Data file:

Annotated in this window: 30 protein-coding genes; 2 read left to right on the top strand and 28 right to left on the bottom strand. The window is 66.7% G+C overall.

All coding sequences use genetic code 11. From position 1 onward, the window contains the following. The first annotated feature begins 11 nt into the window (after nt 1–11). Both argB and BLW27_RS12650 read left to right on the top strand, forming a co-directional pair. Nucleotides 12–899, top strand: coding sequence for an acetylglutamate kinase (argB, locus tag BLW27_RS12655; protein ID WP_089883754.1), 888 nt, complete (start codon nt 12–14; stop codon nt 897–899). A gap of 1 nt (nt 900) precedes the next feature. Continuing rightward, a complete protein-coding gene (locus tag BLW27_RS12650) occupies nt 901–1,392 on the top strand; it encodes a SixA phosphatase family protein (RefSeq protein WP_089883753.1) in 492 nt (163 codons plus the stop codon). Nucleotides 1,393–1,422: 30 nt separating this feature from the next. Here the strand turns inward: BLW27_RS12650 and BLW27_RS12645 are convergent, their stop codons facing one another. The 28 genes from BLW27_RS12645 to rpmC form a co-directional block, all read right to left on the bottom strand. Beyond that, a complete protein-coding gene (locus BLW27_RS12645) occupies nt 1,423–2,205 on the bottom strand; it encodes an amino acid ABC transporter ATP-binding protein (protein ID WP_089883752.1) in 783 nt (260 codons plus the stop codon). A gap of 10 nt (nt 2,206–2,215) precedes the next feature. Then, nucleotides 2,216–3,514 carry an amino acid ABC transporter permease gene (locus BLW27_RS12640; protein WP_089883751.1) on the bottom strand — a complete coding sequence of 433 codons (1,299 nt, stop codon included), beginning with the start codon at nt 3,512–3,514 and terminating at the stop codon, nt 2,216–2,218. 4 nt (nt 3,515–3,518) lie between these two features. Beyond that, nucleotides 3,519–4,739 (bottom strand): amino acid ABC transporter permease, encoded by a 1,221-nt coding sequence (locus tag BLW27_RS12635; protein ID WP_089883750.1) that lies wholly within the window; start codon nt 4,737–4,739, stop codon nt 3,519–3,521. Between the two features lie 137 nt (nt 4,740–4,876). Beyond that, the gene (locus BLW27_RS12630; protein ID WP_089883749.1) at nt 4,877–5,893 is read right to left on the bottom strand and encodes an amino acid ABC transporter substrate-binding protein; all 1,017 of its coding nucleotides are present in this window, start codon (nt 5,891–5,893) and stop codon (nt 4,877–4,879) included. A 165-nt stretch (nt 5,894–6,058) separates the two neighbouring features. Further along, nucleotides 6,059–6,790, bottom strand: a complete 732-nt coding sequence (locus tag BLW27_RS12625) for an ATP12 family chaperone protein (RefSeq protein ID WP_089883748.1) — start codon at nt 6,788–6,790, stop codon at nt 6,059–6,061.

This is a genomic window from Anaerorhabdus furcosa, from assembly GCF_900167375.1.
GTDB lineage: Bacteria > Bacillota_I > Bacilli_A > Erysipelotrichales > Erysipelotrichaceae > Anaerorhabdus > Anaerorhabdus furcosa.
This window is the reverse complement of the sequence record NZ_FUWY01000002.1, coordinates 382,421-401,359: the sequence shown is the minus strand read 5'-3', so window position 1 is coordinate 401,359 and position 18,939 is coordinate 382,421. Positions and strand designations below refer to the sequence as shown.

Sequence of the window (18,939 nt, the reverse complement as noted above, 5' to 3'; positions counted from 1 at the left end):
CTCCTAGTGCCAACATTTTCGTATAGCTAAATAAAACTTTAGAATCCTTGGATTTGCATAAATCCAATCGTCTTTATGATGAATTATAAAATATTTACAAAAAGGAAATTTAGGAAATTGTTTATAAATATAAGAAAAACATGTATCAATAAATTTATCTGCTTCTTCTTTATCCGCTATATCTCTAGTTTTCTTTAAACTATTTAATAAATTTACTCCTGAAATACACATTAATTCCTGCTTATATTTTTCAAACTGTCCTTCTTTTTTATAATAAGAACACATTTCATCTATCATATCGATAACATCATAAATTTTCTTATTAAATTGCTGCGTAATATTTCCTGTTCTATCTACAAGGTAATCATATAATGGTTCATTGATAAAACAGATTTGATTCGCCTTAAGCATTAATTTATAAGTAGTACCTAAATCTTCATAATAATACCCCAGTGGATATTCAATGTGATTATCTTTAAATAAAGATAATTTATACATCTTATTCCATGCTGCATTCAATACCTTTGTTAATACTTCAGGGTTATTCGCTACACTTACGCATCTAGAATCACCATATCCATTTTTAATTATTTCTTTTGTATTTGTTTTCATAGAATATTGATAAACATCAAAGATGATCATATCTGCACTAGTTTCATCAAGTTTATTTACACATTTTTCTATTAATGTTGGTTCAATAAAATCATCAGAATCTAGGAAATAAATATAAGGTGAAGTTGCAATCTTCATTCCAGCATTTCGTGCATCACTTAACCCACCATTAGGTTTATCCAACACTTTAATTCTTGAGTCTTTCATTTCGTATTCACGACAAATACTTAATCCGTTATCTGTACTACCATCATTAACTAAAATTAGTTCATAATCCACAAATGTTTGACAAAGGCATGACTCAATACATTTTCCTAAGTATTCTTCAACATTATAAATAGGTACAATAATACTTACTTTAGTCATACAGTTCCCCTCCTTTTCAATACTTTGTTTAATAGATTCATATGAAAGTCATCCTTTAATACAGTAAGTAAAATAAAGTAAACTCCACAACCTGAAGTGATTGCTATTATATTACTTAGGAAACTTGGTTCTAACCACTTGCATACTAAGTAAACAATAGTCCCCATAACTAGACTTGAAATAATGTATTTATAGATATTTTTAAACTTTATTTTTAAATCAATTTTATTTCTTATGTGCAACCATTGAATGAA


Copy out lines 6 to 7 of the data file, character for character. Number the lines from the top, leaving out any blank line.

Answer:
Sequence of the window (18,939 nt, the reverse complement as noted above, 5' to 3'; positions counted from 1 at the left end):
CTCCTAGTGCCAACATTTTCGTATAGCTAAATAAAACTTTAGAATCCTTGGATTTGCATAAATCCAATCGTCTTTATGATGAATTATAAAATATTTACAAAAAGGAAATTTAGGAAATTGTTTATAAATATAAGAAAAACATGTATCAATAAATTTATCTGCTTCTTCTTTATCCGCTATATCTCTAGTTTTCTTTAAACTATTTAATAAATTTACTCCTGAAATACACATTAATTCCTGCTTATATTTTTCAAACTGTCCTTCTTTTTTATAATAAGAACACATTTCATCTATCATATCGATAACATCATAAATTTTCTTATTAAATTGCTGCGTAATATTTCCTGTTCTATCTACAAGGTAATCATATAATGGTTCATTGATAAAACAGATTTGATTCGCCTTAAGCATTAATTTATAAGTAGTACCTAAATCTTCATAATAATACCCCAGTGGATATTCAATGTGATTATCTTTAAATAAAGATAATTTATACATCTTATTCCATGCTGCATTCAATACCTTTGTTAATACTTCAGGGTTATTCGCTACACTTACGCATCTAGAATCACCATATCCATTTTTAATTATTTCTTTTGTATTTGTTTTCATAGAATATTGATAAACATCAAAGATGATCATATCTGCACTAGTTTCATCAAGTTTATTTACACATTTTTCTATTAATGTTGGTTCAATAAAATCATCAGAATCTAGGAAATAAATATAAGGTGAAGTTGCAATCTTCATTCCAGCATTTCGTGCATCACTTAACCCACCATTAGGTTTATCCAACACTTTAATTCTTGAGTCTTTCATTTCGTATTCACGACAAATACTTAATCCGTTATCTGTACTACCATCATTAACTAAAATTAGTTCATAATCCACAAATGTTTGACAAAGGCATGACTCAATACATTTTCCTAAGTATTCTTCAACATTATAAATAGGTACAATAATACTTACTTTAGTCATACAGTTCCCCTCCTTTTCAATACTTTGTTTAATAGATTCATATGAAAGTCATCCTTTAATACAGTAAGTAAAATAAAGTAAACTCCACAACCTGAAGTGATTGCTATTATATTACTTAGGAAACTTGGTTCTAACCACTTGCATACTAAGTAAACAATAGTCCCCATAACTAGACTTGAAATAATGTATTTATAGATATTTTTAAACTTTATTTTTAAATCAATTTTATTTCTTATGTGCAACCATTGAATGAA